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3D is 29 per cent more engaging than 2D say brain scientists

Theory of evolution to blame
Wed Mar 30 2011, 17:00

EYE-BOGGLING 3D Blu-ray has been the focus of an experiment to see how emotional people get watching three-dimensional movie clips compared to plain old 2D ones.

Described as a "neurological" experiment and carried out by Mindlab International on behalf of the Blu-ray Disc Association, 12 men and 12 women aged 18 to 54 had to watch clips and trailers for three movies three times, once in standard definition DVD format, once in Blu-ray and then finally in 3D Blu-ray.

There is no evidence that these human guinea pigs were subjected to crazy flashing colours, lights and mind bending whacky BBC Radiophonic workshop-like sounds like Michale Caine's character was in The Ipcress File. But having to watch any part of the 2010 remake of Clash of the Titans thrice over must have some human rights implications.

If that wasn't bad enough another of the movies was the teen dance flick Step Up. Extraordinary substance abuse might not have been reported during this part of the experiment but we at The INQUIRER would certainly have needed to have a stiff drink or two to get through even a few minutes of brainless teen dialogue.

The third film was Despicable Me, which is a children's film, raising the question, why would anyone bother showing even clips of this to 18 to 54 year olds, even for science?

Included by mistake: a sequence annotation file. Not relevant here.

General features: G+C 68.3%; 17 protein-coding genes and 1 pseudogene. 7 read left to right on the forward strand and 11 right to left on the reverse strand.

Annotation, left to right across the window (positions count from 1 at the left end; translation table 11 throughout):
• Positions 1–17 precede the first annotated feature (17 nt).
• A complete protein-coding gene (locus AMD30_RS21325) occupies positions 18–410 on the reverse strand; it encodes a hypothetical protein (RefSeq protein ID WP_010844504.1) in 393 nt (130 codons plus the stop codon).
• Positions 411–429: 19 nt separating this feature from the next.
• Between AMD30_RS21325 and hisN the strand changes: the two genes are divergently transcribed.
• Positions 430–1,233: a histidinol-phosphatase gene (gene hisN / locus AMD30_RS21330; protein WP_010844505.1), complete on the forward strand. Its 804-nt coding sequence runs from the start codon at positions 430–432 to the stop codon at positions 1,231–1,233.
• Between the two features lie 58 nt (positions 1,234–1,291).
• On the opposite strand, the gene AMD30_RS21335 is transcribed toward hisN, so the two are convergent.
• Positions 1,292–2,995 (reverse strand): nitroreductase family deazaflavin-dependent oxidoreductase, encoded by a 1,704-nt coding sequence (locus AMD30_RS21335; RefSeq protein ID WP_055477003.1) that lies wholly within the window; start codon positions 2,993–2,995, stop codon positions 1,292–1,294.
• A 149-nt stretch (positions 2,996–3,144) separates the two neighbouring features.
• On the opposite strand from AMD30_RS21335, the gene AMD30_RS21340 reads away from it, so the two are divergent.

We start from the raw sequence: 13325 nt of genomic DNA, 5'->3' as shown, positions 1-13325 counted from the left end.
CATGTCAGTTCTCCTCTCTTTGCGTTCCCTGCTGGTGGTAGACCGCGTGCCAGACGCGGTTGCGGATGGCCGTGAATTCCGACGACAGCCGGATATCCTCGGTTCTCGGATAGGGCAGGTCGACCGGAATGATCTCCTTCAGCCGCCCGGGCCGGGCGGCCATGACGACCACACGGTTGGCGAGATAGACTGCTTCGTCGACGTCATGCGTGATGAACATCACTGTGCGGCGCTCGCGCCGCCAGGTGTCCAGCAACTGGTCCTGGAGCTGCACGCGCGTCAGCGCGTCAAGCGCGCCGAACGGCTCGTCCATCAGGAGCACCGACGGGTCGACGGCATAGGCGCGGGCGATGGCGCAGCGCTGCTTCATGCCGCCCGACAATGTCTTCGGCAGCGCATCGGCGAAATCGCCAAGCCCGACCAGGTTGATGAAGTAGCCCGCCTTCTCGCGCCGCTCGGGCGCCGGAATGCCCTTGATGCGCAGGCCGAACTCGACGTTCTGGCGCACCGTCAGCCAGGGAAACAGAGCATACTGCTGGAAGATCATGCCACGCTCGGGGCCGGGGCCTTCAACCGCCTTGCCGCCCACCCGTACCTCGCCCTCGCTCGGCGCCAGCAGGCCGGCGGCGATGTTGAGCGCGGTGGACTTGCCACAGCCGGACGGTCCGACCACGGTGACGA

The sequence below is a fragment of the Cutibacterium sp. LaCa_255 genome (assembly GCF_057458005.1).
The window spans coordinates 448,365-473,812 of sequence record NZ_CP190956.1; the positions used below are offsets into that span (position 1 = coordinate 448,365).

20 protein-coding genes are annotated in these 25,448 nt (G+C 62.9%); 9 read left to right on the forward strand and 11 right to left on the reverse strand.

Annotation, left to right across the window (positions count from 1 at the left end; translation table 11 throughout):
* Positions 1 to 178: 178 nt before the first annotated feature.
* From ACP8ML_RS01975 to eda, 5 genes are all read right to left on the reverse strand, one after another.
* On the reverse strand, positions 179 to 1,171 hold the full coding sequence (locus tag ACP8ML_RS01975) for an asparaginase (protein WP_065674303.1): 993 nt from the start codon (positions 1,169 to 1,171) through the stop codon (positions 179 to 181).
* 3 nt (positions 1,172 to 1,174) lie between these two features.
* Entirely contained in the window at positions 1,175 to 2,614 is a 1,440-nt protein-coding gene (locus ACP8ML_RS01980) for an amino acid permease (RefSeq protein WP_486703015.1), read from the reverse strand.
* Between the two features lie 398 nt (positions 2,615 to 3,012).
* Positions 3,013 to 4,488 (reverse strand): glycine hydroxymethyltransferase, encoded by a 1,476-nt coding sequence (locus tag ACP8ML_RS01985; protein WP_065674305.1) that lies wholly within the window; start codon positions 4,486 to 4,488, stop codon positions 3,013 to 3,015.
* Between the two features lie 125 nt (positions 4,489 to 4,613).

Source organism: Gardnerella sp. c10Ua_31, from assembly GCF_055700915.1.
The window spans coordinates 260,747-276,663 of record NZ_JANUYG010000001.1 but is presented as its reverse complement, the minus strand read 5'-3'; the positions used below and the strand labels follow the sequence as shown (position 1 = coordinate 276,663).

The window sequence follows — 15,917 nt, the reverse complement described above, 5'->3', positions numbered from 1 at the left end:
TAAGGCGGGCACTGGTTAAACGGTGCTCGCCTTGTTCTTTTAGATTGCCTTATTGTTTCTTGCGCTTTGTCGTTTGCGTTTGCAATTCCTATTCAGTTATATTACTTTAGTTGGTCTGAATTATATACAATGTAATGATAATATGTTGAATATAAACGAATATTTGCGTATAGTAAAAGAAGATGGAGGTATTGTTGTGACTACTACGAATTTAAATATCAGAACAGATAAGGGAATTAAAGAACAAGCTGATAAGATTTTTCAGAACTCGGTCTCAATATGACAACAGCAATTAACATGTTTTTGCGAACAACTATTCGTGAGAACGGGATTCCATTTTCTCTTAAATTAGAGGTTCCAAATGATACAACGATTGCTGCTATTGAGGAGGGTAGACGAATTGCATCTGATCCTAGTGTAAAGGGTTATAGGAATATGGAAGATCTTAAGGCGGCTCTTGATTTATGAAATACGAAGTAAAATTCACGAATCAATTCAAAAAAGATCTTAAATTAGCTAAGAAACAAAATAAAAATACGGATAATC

Strapped into what most people would call a lie detector or polygraph, oddly enough from all those Hollywood movies, the guinea pigs' heart rates, skin conductance (EDAs) and brain activity (EEGs) were recorded. What wasn't recorded was whether anyone had said anything like, "Oh God how much more of this is there?" or "Please can I go now? I'll be a good person, honest."

With this EDA and EEG wizardry Mindlab says it is able to measure attention, emotion and engagement. By attention it means the amount of focus and concentration at any given time and by "emotion direction", it means emotion or to scientists out there "an approach or withdrawal response that indicates whether the emotional response of the participant is positive or negative". So, whether they liked it or not.

Unsurprisingly attention levels for 3D Blu-ray were 29 per cent greater than for DVD, while the figure for engagement was 18 per cent higher and emotion, or emotion direction, was a measly 8 per cent higher. The INQUIRER imagines the emotional reaction was probably influenced by boredom.

Mindlab International's chairman and research director Dr David Lewis-Hodgson gave a blazingly obvious explanation for the apparent preference for 3D over DVD 2D, saying, "Psychological research into perception suggests that the brain inherently prefers 3D images and interprets 2D images as 3D where possible. This makes evolutionary sense since the real world is 3D." Utterly astounding. µ

 

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